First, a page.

20 minutes passed and we had no call back. I checked Clara’s temperature again – 39.8. Time to call for help.

Another call to 111 put me through to another contact centre, who also advised a clinician would call me back. Time to quickly pack bags for a hospital trip – I wasn’t prepared to stay at home much longer with her temperature rising that high after what we’d witnessed.

A few minutes after we hung up, the original call centre rang me back.

They were sending a paramedic.

Quickly, a paramedic car arrived. The team were lovely – one was a neighbour of my parents who we had no idea was a paramedic. They did a set of observations on Clara and made the decision to call an ambulance to take Clara to hospital.

The ambulance arrived and the team were fantastic. In good spirits, we turned the motion activated animated reindeer on in the hall (don’t ask!) so the team would be greeted with a festive song on arrival.

Shortly after, we were on our way to hospital. Clara strapped into the seat in front of me, absolutely furious at travelling pretty much naked when all she wanted to do was sleep. Dean followed in my car behind. Meanwhile, our friendly paramedic Oliver travelled in the back with Clara and I, fascinated by Clara’s story. I’ve taken it as a compliment that he asked if I was a Nurse! I was proud to say nope, just a mum heavily invested in her child.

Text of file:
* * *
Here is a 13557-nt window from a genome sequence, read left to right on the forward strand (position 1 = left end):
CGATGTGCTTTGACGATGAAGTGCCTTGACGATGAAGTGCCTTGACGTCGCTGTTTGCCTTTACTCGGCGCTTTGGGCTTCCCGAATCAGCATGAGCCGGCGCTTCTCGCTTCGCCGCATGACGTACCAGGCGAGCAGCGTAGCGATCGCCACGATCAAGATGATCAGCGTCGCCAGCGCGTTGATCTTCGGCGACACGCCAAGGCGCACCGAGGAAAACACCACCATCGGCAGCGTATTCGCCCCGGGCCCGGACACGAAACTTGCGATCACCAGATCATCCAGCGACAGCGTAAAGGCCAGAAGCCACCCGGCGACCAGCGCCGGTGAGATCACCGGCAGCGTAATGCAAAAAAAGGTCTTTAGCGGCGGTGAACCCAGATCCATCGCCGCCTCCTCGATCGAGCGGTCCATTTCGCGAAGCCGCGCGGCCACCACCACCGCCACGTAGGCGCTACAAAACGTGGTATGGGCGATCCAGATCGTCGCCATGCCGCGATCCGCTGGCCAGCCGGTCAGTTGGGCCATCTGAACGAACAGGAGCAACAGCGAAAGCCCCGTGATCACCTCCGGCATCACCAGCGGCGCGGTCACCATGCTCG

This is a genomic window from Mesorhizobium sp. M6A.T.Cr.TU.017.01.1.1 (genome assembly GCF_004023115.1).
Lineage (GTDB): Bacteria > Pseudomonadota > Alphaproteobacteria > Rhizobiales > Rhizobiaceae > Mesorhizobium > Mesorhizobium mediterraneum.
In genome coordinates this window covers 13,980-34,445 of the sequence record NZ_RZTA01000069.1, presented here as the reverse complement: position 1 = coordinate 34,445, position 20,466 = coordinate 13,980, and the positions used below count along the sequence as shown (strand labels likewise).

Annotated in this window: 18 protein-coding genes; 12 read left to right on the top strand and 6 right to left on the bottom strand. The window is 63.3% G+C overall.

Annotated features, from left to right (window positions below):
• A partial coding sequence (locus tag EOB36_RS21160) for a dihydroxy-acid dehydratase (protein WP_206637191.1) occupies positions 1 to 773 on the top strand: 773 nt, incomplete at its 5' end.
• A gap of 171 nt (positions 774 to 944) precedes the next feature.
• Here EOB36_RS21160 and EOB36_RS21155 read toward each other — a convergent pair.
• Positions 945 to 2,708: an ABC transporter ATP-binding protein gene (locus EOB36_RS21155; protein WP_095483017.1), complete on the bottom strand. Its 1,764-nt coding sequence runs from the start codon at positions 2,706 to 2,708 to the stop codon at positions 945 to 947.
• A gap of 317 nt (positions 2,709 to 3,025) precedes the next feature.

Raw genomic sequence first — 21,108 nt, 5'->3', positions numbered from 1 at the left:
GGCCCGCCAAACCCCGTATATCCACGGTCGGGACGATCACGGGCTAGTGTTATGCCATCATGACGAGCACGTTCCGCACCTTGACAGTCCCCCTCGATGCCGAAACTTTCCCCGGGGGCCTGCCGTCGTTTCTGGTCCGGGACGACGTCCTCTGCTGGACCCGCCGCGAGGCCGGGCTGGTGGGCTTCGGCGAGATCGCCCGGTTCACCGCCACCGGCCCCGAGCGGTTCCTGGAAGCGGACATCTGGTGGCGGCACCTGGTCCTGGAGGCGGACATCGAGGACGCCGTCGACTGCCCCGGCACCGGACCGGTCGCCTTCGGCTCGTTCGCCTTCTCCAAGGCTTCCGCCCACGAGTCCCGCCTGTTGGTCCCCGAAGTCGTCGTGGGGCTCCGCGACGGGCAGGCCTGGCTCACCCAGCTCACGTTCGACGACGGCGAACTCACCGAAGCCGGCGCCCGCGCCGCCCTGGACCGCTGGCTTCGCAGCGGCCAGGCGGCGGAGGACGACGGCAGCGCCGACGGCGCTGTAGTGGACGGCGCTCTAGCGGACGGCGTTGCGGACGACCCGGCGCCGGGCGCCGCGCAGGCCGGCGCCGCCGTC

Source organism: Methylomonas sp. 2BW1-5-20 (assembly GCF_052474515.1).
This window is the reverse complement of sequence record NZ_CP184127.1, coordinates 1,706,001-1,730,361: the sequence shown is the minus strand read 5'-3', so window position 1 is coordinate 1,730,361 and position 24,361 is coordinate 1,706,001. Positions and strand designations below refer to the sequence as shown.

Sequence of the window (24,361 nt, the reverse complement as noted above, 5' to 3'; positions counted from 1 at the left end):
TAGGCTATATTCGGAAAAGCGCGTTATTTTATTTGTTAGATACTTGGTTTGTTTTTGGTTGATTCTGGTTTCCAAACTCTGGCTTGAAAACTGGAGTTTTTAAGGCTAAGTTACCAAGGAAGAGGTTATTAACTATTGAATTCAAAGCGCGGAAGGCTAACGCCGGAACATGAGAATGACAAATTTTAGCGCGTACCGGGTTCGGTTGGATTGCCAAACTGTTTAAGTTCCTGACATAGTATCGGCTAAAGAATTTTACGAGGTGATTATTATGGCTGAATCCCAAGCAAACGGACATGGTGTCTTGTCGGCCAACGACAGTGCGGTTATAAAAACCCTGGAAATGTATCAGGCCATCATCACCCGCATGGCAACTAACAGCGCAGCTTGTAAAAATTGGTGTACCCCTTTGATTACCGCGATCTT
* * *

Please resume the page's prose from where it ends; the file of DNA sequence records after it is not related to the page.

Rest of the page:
On arrival at A&E we were greeted with a familiar friendly face, the nurse who we’d seen a couple times before Clara was admitted with rotavirus. She settled us in, distracting Clara with bubbles and bells whilst she did another set of observations. Clara’s temperature was still 38.7 and her heart rate was high so she was given some Calpol (stronger strength than you can get over the counter). Normally, you’d consider giving a baby child friendly Nurofen but Clara can’t have it becuase of her bowel issues.

A doctor soon came to see Clara and did another set of observations. He checked her ears and found both ear drums were angrily red and her throat looked sore.

It’s likely an ear infection in both ears and a related fever was the trigger for the seizure. Dramatic change in body temperature can trigger the convulsions. So thankfully, nothing serious. And completely unrelated to her other conditions.

A few hours later, her temperature had dropped to a healthy but warm 36.7 and her heart rate was normal. She had visibly perked up too, clearly posing for the camera when I went to take a photo of her. That’s my Clara! We left the hospital at 2am, equipped with antibiotics to get Clara back to feeling her best.

Thankfully febrile seizures are usually harmless, but if you witness one for the first time it’s worth getting your child checked out quickly. 97% of children between six months and five years will likely never experience it, but if you do experience it, it’s important you know what to do.

You can find out more about Febrile Seizures on the NHS website here.